Woman With World’s Biggest Natural Breasts

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Meet Norma Stitz.

Née Annie Hawkins-Turner, the 52-year-old for Atlanta, Georgia, has the world’s largest natural breasts (as reportedly confirmed by Guinness) — 102ZZZs. That’s 3.5 feet of cleavage and each side weighs in at 56 pounds.

Hawkins-Turner made headlines on Thursday after appearing on UK’s “This Morning” to talk about her assets with hosts Phillip Schofield and Jenni Falconer.

On getting her first bra when she was 10:

“I don’t know what size I was. I was just big. The only thing I remember about those bras is they were cotton and they stuck out just like footballs and that’s when I knew I was different. Kids are some of the worst people in the world when it comes to picking on people. I was teased a lot.”

On her daily routine:

“When I go out of my house I have to think about what my day is going to be like and who is going to attack me today. Every day someone teases me that doesn’t know me. They make fun of me and there’s no reason. I’m human like everybody else.”
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Body Hero of the Week: Lynne GreenBerg Author of The Body Broken

If you have been following My Body My Image then you are well aware that the basic principles of the philosophy we hold are based in Acceptance, Appreciation, and Respect for our bodies. Our bodies and the perspectives we have of them are deeply personal and subjective, what we see when we regard ourselves (or others) and how we feel may make no sense to outsiders but it is for better or worse our personal truth, and very real. There is a saying “It’s a fact that you feel but feelings aren’t facts” Others see us and make assumptions about who we are and how we “must feel” about ourselves based on how we look, dress, our comportment and our actions. What you see is never all that you get, there is always something more, deeper, that personal truth.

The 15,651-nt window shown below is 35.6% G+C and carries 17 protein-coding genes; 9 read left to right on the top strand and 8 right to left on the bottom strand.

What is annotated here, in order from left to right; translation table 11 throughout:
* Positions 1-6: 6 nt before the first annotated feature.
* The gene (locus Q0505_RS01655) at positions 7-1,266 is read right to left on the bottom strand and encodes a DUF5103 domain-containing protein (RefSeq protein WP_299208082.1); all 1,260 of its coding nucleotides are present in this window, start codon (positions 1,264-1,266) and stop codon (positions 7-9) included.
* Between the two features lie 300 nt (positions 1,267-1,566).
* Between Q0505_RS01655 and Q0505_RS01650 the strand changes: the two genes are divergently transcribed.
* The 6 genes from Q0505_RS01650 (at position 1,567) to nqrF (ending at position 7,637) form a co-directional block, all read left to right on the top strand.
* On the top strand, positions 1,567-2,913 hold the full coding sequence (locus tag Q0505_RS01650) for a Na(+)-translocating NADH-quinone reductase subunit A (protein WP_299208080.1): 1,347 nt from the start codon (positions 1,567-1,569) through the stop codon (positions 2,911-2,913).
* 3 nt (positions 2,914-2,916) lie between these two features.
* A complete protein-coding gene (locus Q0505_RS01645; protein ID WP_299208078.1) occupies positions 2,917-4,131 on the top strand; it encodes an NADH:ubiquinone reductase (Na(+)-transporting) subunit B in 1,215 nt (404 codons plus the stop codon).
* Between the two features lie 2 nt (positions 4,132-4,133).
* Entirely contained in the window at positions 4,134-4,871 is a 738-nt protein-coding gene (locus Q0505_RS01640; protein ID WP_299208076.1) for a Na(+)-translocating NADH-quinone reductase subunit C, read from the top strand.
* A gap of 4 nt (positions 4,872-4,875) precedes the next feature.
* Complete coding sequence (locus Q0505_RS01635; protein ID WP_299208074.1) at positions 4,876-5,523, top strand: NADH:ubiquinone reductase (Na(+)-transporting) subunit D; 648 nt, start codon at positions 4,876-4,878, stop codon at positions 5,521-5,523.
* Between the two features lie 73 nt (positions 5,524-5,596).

This what I discovered when I met Lynne Greenberg the author of The Body Broken a memoir that tells of tale of a life of broken bones, a matrix of doctors, specialists, tests, and surgeries that to this day have not eradicated the chronic pain in her head. Through her physical ordeal which began with a car crash when she was 19 years old that left her with a broken neck, the results of which revisited her later in life with an unabated searing pain down the center of her head, she has not merely learned, but has become the embodiment of acceptance, appreciation and respect, for the body, both it’s fragility, it’s resilience, and it’s endurance. This is why she is our BODY HERO of the Week

One of the other things By Body My Image strives to do is to elasticize the concepts of the way we think about our bodies, not only in their size and shape, or beauty but in the respect for the wonder of the functionality of the body as an organism. Involuntarily our hearts beat, our lungs expand and contract oxygenating our blood, we have an internal healing system of white blood cells, we have senses that take in information and inform, warn and give us the ability to experience pleasure and yes pain too. We take such things for granted as we move through our lives until something goes awry. Instead we get caught up in the way we look, the type of clothes we wear and their size, the length of our hair, the size of our hips, noses, or lips. We lose sight of how blessed we actually are to have our health (the rest is mud). This is not an admonishment, not at all, it’s more of a reminder for us all, myself included. When we can put things into perspective, and prioritize what is of importance we can be kinder, gentler, and more compassionate with ourselves and empathetic towards others. This is what Lynne’s story did for me, it grounded me.